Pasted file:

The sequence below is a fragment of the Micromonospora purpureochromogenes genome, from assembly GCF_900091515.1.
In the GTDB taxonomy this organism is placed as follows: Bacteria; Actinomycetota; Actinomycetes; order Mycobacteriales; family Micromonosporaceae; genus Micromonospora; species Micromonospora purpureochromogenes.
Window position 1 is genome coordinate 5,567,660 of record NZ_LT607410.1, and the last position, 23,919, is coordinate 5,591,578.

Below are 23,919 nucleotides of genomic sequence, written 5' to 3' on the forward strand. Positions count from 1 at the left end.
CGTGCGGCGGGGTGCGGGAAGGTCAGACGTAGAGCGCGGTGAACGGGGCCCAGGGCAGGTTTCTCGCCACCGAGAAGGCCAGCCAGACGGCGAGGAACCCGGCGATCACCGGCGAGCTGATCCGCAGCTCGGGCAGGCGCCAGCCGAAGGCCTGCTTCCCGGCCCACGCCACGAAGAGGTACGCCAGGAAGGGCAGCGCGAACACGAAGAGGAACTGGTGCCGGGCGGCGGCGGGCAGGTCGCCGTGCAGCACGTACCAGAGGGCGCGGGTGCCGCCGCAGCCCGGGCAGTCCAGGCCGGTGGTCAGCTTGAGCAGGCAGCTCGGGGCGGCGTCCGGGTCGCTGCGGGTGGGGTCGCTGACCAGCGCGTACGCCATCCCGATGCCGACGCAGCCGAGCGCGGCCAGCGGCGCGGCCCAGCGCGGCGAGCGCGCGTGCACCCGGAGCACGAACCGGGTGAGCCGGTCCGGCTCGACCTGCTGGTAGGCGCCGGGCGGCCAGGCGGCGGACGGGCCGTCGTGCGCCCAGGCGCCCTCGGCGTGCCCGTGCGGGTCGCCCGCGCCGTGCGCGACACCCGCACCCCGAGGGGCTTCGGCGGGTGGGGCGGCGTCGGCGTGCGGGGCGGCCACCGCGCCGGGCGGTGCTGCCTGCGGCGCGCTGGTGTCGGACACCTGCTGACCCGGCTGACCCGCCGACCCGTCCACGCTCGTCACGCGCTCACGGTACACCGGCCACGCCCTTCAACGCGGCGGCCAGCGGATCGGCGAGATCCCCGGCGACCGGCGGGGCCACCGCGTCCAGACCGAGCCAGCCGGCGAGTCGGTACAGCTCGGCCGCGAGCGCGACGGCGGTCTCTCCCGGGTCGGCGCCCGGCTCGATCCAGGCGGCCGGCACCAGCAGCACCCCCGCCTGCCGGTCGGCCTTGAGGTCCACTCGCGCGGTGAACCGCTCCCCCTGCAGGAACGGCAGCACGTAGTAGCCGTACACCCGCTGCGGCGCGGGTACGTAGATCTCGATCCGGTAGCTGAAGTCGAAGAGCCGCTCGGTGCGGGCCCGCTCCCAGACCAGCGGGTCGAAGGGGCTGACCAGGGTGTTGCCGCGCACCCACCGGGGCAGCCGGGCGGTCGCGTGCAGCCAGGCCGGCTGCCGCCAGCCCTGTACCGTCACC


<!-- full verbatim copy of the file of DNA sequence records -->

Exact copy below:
The sequence below is a fragment of the Micromonospora purpureochromogenes genome, from assembly GCF_900091515.1.
In the GTDB taxonomy this organism is placed as follows: Bacteria; Actinomycetota; Actinomycetes; order Mycobacteriales; family Micromonosporaceae; genus Micromonospora; species Micromonospora purpureochromogenes.
Window position 1 is genome coordinate 5,567,660 of record NZ_LT607410.1, and the last position, 23,919, is coordinate 5,591,578.

Below are 23,919 nucleotides of genomic sequence, written 5' to 3' on the forward strand. Positions count from 1 at the left end.
CGTGCGGCGGGGTGCGGGAAGGTCAGACGTAGAGCGCGGTGAACGGGGCCCAGGGCAGGTTTCTCGCCACCGAGAAGGCCAGCCAGACGGCGAGGAACCCGGCGATCACCGGCGAGCTGATCCGCAGCTCGGGCAGGCGCCAGCCGAAGGCCTGCTTCCCGGCCCACGCCACGAAGAGGTACGCCAGGAAGGGCAGCGCGAACACGAAGAGGAACTGGTGCCGGGCGGCGGCGGGCAGGTCGCCGTGCAGCACGTACCAGAGGGCGCGGGTGCCGCCGCAGCCCGGGCAGTCCAGGCCGGTGGTCAGCTTGAGCAGGCAGCTCGGGGCGGCGTCCGGGTCGCTGCGGGTGGGGTCGCTGACCAGCGCGTACGCCATCCCGATGCCGACGCAGCCGAGCGCGGCCAGCGGCGCGGCCCAGCGCGGCGAGCGCGCGTGCACCCGGAGCACGAACCGGGTGAGCCGGTCCGGCTCGACCTGCTGGTAGGCGCCGGGCGGCCAGGCGGCGGACGGGCCGTCGTGCGCCCAGGCGCCCTCGGCGTGCCCGTGCGGGTCGCCCGCGCCGTGCGCGACACCCGCACCCCGAGGGGCTTCGGCGGGTGGGGCGGCGTCGGCGTGCGGGGCGGCCACCGCGCCGGGCGGTGCTGCCTGCGGCGCGCTGGTGTCGGACACCTGCTGACCCGGCTGACCCGCCGACCCGTCCACGCTCGTCACGCGCTCACGGTACACCGGCCACGCCCTTCAACGCGGCGGCCAGCGGATCGGCGAGATCCCCGGCGACCGGCGGGGCCACCGCGTCCAGACCGAGCCAGCCGGCGAGTCGGTACAGCTCGGCCGCGAGCGCGACGGCGGTCTCTCCCGGGTCGGCGCCCGGCTCGATCCAGGCGGCCGGCACCAGCAGCACCCCCGCCTGCCGGTCGGCCTTGAGGTCCACTCGCGCGGTGAACCGCTCCCCCTGCAGGAACGGCAGCACGTAGTAGCCGTACACCCGCTGCGGCGCGGGTACGTAGATCTCGATCCGGTAGCTGAAGTCGAAGAGCCGCTCGGTGCGGGCCCGCTCCCAGACCAGCGGGTCGAAGGGGCTGACCAGGGTGTTGCCGCGCACCCACCGGGGCAGCCGGGCGGTCGCGTGCAGCCAGGCCGGCTGCCGCCAGCCCTGTACCGTCACC